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(EDITORIAL from Korea Times on Jan. 6)

All Headlines 07:20 January 06, 2017

Allow 18-year-olds to vote
Extension of suffrage needs to be top priority

The newly created New Conservative Party for Reform (NCPR) has revoked its earlier decision to support lowering the minimum voting age to 18 and decided Thursday to discuss the matter again. So it's unclear if the election law will be revised during the ongoing extraordinary session of the National Assembly to allow 18-year-olds to vote in the upcoming presidential election.

Why the new party, consisting of lawmakers who had left the ruling Saenuri Party amid the snowballing Choi Soon-sil scandal, changed its position is understandable. If the voting age is lowered, about 630,000 new voters ― mostly high school students ― will be able to vote in the election. Given that young voters usually support liberal opposition parties, the revision might alter the outcome of the presidential poll. Conservative legislators are sure to recall that their contender Lee Hoi-chang was beaten by Kim Dae-jung, the liberal candidate, by only 370,000 votes in the 1997 presidential election. It's for this reason that the parties have been engaged in a futile debate over the matter during the last 20 years since the voting age was lowered to 19 in 2005.

There are plenty of reasons to lower the voting age this time.

Foremost, the change could satisfy the need to balance generational voting demographics at a time when older voters, who are often conservative, outnumber young voters amid the rapid aging of the population. Korea is the only OECD member to have the age limit of 19 instead of 18. Most OECD members set the voting age at 18, with Japan lowering it to 18 from 20 in 2015.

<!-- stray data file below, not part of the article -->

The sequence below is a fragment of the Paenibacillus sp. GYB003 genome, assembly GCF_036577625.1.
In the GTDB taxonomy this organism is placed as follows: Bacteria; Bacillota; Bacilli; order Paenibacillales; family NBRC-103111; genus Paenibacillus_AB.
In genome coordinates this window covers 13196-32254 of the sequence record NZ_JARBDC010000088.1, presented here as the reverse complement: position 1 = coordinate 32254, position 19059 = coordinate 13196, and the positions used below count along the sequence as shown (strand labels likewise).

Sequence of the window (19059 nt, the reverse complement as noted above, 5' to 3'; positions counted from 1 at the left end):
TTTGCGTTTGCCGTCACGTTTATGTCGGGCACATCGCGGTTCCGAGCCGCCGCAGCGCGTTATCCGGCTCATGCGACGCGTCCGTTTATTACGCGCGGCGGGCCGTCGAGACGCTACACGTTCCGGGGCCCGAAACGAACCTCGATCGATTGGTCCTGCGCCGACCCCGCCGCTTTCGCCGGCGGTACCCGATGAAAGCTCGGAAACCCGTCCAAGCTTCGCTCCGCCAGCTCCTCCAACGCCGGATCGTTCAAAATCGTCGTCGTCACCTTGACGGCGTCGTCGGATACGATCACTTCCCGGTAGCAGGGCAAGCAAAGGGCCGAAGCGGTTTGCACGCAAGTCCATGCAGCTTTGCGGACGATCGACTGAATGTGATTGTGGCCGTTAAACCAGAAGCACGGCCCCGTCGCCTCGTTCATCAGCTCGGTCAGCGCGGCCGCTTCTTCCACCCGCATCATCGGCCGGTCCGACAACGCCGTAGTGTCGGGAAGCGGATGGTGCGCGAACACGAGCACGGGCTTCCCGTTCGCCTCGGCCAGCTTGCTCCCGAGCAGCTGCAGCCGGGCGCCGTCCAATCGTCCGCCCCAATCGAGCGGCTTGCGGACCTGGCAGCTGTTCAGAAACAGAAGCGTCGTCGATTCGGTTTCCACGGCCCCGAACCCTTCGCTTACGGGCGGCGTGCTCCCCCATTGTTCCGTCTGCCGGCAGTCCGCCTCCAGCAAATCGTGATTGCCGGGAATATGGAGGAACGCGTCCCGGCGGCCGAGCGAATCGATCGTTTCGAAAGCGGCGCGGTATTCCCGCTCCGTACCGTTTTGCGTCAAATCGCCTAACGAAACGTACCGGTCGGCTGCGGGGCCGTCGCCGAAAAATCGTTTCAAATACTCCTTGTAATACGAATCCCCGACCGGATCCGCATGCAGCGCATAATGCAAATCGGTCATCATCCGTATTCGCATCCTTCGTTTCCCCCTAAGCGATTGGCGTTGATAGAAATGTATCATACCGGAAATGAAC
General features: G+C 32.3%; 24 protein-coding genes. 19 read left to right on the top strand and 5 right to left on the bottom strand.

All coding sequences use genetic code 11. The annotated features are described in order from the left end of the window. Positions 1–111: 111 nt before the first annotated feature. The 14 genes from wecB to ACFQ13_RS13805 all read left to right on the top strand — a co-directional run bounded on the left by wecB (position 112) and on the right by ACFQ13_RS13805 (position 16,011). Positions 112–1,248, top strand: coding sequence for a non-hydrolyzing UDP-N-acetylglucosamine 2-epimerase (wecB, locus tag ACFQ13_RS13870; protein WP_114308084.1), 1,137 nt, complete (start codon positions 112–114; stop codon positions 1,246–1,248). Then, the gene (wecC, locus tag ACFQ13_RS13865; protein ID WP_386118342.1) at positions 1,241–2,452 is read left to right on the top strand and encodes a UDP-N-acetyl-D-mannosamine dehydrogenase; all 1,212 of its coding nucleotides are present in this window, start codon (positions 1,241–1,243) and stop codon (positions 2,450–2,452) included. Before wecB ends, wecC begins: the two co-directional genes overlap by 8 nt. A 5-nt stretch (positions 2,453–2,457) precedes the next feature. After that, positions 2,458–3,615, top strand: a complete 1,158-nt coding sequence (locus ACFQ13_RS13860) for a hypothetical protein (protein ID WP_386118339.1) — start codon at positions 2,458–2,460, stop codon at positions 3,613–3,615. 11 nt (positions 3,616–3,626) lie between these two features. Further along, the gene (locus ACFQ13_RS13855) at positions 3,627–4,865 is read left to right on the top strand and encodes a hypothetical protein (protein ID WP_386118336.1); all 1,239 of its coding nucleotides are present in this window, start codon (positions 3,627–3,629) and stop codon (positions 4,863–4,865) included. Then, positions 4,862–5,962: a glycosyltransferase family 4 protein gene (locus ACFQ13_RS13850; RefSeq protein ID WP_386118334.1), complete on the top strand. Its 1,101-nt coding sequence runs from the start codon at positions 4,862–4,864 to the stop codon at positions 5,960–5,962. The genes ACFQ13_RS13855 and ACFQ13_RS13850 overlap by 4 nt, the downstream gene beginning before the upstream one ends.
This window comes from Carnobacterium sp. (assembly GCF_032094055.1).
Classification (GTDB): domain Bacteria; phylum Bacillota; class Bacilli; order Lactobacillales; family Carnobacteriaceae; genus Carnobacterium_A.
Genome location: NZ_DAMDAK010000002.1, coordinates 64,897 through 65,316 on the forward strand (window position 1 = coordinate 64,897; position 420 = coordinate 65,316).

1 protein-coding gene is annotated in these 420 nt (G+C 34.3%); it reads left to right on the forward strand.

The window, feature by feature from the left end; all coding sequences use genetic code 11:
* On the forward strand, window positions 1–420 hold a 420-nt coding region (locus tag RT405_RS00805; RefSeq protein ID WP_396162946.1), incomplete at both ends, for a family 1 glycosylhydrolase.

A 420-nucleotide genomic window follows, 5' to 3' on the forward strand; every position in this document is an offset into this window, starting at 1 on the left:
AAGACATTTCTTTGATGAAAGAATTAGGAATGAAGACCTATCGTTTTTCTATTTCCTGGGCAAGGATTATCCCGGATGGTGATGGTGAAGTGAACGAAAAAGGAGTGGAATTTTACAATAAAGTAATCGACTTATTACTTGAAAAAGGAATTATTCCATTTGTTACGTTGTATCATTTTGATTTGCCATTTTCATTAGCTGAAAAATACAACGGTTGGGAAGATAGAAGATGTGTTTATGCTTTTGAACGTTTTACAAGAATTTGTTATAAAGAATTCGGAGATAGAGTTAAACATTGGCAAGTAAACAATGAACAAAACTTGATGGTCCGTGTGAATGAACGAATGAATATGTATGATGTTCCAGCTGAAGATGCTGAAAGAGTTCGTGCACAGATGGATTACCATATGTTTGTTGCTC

More important, given the level of political awareness and maturity of our teens, which was displayed in the recent candlelit vigils, allowing 18-year-olds to vote sounds more convincing, although a recent poll shows a close contest. It is a vague conjecture that lowering the voting age would tip the balance in favor of the liberal parties. Also many young people have become conservative as far as national security is concerned.

Of course, there are concerns that teenagers are not mature enough to vote and even high schools could be shaken by the wind of politics. We might have to worry that irresponsible politicians will pollute the ''young voters'' with all kinds of sweet talk. This is why the parties should wake up and show respectable politics.

There is no doubt that lowering the voting age is a global trend and is in line with our democratic principles ― the extension of suffrage. The parties must give up their blind pursuit of partisan interests and cooperate to make this a law without fail.
(END)

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